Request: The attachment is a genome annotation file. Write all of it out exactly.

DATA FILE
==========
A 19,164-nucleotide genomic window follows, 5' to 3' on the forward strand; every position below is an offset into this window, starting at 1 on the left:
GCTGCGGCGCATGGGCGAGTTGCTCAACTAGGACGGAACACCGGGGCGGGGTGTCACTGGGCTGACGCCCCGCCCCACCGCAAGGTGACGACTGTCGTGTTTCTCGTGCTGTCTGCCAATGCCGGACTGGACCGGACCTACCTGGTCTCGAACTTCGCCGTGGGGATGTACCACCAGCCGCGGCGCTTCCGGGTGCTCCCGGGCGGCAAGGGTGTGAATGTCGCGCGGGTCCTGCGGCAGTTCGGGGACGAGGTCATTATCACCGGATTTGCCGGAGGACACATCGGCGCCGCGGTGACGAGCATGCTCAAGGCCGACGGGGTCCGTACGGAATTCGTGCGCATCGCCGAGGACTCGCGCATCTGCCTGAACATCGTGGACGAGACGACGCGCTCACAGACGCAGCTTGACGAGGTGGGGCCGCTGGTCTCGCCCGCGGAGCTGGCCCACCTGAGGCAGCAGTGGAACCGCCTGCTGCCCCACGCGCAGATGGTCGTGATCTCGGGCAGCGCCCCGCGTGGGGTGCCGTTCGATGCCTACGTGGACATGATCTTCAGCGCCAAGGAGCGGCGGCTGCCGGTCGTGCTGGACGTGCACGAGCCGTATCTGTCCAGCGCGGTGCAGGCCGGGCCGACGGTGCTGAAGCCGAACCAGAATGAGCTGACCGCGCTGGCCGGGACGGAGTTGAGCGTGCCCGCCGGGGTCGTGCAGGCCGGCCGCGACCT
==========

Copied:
A 19,164-nucleotide genomic window follows, 5' to 3' on the forward strand; every position below is an offset into this window, starting at 1 on the left:
GCTGCGGCGCATGGGCGAGTTGCTCAACTAGGACGGAACACCGGGGCGGGGTGTCACTGGGCTGACGCCCCGCCCCACCGCAAGGTGACGACTGTCGTGTTTCTCGTGCTGTCTGCCAATGCCGGACTGGACCGGACCTACCTGGTCTCGAACTTCGCCGTGGGGATGTACCACCAGCCGCGGCGCTTCCGGGTGCTCCCGGGCGGCAAGGGTGTGAATGTCGCGCGGGTCCTGCGGCAGTTCGGGGACGAGGTCATTATCACCGGATTTGCCGGAGGACACATCGGCGCCGCGGTGACGAGCATGCTCAAGGCCGACGGGGTCCGTACGGAATTCGTGCGCATCGCCGAGGACTCGCGCATCTGCCTGAACATCGTGGACGAGACGACGCGCTCACAGACGCAGCTTGACGAGGTGGGGCCGCTGGTCTCGCCCGCGGAGCTGGCCCACCTGAGGCAGCAGTGGAACCGCCTGCTGCCCCACGCGCAGATGGTCGTGATCTCGGGCAGCGCCCCGCGTGGGGTGCCGTTCGATGCCTACGTGGACATGATCTTCAGCGCCAAGGAGCGGCGGCTGCCGGTCGTGCTGGACGTGCACGAGCCGTATCTGTCCAGCGCGGTGCAGGCCGGGCCGACGGTGCTGAAGCCGAACCAGAATGAGCTGACCGCGCTGGCCGGGACGGAGTTGAGCGTGCCCGCCGGGGTCGTGCAGGCCGGCCGCGACCT